Some Great Sporting Moments

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[one-half-first]Freeman’s 400m Gold 2000 Olympics

Lulu Cathro

The longest minute in Australia’s sporting history belongs to Cathy Freeman and her unforgettable victory at the 2000 Olympics in Sydney.  Freeman glided across the finish line of the 400m final in her iconic hooded bodysuit, running a gold medal time of 49.11 seconds in front of 110,000 live spectators, and millions of viewers around the world. Fittingly, this was Australia’s 100th gold medal, with arguably no other athlete deserving the honour more than Freeman herself. It was undoubtedly the greatest minute of the 2000 Olympics and one of the greatest sporting moments of all time.[/one-half-first]

[one-half]Steven Bradbury unexpected gold

Lulu Cathro

One of the most unexpected gold medals in history was Steven Bradbury’s victory in the 2002 Winter Olympics short track speed skating 1000 metre event. Fortunate to be there, Bradbury was coming a clear last for the entirety of the final. However, as competitors entered the last 50 metres, jostling amongst leading athletes caused them all to crash metres before the finish line. Bradbury, 10 metres behind the collision was in disbelief, standing tall, and crossing the finish line in first place. He was the first ever athlete from the southern hemisphere to win a Winter Olympics event.[/one-half]

[one-half-first]Rio Olympics Weightlifting

John Dunlop

History was created at the recent Rio Olympic Games weightlifting competition. In the men’s 77kg category, China’s Liu Xiaojun was the clear favourite. He set a snatch world record of 177kg, accompanied by a impressive 202kg clean-and-jerk, resulting in his record total of 379kg. The commentators, extremely confident, called the gold medal and Xiaojun began celebrating. Nijat Rahimov, a Kazakhstani national, had previously snatched 165kg, placing him a notionally unrecoverable 12kg behind Xiaojun. However, Rahimov was not to be outdone. His clean-and-jerk of 214kg, a 7kg personal best and staggering 4kg world record saw him sneak through and snatch gold from Xiaojun by a hair’s breadth on weight differential.[/one-half-first]

[one-half]Michael Jordan: The ‘Shot’

Albert Patajo

It’s 1982 – the finals of the NCAA Tournament between University of North Carolina and the University of Georgetown. Clock at 32, Georgetown up by 1. Inbound pass to a freshman, number 23. He’s being guarded by future Hall of Famer Patrick Ewing. He passes to another teammate and sets up a play: an overhead pass to Sam Perkins while James Worthy sets a screen. 17 seconds left. Number 23 moves to the bottom of the court, Ewing is caught in Worthy’s screen. With Georgetown up by 1 point, the freshman sinks the 16-foot jump shot for North Carolina’s win. On this day, a star in born. Michael Jordan’s winning shot to seal the NCAA Tournament win for North Carolina propelled him to greatness.[/one-half]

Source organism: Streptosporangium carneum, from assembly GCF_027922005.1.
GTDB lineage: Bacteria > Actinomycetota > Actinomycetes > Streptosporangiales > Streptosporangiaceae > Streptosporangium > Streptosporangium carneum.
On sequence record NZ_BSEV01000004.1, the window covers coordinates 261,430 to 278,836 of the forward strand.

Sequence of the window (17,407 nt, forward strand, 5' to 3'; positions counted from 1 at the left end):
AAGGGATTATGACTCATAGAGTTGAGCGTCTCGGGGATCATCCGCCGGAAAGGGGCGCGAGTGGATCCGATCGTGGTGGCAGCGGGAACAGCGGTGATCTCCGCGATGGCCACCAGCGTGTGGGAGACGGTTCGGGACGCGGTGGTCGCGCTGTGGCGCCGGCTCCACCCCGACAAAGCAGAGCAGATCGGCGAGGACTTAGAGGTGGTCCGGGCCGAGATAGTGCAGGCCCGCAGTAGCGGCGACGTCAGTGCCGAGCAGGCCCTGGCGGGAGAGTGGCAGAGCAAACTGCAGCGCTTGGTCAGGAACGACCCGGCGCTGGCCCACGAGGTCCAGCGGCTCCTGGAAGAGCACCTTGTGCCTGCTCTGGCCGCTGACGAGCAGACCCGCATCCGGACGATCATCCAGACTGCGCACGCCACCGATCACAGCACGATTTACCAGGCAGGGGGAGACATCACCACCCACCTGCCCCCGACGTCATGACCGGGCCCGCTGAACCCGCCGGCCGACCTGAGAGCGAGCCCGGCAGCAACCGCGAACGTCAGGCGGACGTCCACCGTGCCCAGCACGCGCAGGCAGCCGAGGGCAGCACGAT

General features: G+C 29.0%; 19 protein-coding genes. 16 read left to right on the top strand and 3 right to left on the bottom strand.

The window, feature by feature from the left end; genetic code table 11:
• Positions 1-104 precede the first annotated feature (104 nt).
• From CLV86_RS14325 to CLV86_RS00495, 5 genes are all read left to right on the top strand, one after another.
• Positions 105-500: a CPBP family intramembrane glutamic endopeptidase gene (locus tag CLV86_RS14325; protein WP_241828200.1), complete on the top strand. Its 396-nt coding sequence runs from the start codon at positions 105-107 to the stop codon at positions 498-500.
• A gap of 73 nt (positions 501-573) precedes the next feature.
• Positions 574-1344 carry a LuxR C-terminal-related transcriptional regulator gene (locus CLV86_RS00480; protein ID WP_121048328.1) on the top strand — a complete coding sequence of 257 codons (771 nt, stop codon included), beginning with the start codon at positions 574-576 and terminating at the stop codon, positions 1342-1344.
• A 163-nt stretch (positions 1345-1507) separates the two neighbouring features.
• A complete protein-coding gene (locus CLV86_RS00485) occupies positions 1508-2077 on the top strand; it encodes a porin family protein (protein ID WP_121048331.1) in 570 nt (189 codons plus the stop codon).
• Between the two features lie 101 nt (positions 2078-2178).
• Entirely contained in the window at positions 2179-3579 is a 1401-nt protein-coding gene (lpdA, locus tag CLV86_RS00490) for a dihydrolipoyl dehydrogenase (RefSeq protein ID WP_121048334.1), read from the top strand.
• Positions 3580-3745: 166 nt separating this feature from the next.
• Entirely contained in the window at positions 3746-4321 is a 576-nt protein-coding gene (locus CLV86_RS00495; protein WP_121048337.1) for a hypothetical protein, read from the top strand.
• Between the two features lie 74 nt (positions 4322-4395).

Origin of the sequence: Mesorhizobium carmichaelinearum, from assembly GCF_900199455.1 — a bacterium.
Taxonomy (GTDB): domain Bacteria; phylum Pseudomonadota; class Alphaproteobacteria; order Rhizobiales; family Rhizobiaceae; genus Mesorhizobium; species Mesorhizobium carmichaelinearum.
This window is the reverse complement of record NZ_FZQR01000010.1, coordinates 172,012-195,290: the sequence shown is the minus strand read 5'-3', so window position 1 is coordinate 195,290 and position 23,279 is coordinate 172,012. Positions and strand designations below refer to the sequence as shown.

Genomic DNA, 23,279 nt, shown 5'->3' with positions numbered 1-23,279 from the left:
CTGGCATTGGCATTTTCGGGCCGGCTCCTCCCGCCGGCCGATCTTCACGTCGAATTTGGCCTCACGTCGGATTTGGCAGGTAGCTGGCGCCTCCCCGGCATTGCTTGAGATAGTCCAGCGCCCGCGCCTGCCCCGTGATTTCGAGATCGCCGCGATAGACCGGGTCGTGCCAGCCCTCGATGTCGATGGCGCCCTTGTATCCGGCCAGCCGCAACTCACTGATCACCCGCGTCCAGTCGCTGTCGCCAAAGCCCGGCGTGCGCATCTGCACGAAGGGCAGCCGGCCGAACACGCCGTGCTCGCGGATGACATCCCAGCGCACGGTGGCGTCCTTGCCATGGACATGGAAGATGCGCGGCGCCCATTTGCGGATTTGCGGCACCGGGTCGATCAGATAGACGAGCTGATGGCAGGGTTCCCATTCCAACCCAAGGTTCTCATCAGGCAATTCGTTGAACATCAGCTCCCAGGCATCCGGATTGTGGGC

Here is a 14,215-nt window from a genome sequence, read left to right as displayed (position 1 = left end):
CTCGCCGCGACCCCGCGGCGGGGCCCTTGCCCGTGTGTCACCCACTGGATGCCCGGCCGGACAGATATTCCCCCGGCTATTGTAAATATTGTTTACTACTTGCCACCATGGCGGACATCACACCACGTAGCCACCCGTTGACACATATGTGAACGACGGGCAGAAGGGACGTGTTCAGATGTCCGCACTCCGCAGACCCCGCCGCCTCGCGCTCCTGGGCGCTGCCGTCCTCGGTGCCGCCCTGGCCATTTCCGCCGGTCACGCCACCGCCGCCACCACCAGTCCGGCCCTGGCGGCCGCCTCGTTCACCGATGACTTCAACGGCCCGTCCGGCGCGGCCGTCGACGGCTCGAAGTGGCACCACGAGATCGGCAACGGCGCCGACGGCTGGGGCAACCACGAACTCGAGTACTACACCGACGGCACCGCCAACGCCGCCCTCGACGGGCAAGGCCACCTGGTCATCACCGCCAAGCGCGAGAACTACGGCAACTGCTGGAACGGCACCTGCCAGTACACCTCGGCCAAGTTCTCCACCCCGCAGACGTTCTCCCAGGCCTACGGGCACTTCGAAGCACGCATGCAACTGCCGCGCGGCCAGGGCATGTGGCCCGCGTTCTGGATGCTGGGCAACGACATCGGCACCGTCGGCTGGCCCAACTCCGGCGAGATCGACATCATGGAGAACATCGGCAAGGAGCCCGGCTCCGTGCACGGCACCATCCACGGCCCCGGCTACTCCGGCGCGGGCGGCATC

[one-half-first]15 Grand Slams: The Record

Albert Patajo

He steps onto the court in a white jacket, the letters’ RF’ emblazed in gold trim. Roger Federer smiles as he makes his way onto Centre Court. The challenger, the American Andy Roddick, is nervous. He has been here before, twice. And lost twice. The first set goes to Roddick; 7-5. The second set tiebreaker went to Roger, but a netted backhand volley by Roddick could have set him up 2 sets to love. This was followed by another tiebreaker in the 3rd to Roger, and a quick break in the 4th to set it 2 sets a piece. The final set went to 14 all – the longest fifth set in Wimbledon history. Both men want it: Roddick, to cement his position after losing two straight Wimbledons, and Federer, to seal his position as the Greatest of All Time. Roddick is broken for the first time in the match and Federer takes the fifth set 16-14. The Greatest of All Time, Roger Federer, cries as he lifts his trophy.[/one-half-first]

[one-half]5km, 10km, Marathon: Golds

Bronte McHenry

Having already won Gold in the 5km and 10km at the 1952 Summer Olympic Games, Emil Zatopek decided last-minute to run the marathon – for the first time in his entire life. His strategy was to race alongside Englishman Jim Peters, the World Record holder. At the 15km mark Peters was tiring, and comically, Zatopek turned to him and asked what he thought of the race thus far. Peters, in an attempt to shake him, told him it was “too slow”, and then watched in sheer disbelief as Zatopek accelerated off into the distance. Peters did not finish the race and Zatopek won his third Gold – and because that wasn’t impressive enough, also broke the Olympic Record in all three events. Even today, with all our sporting advancements, Zatopek is the only person to ever win Gold in the 5km, 10km and marathon at the same Olympics.[/one-half]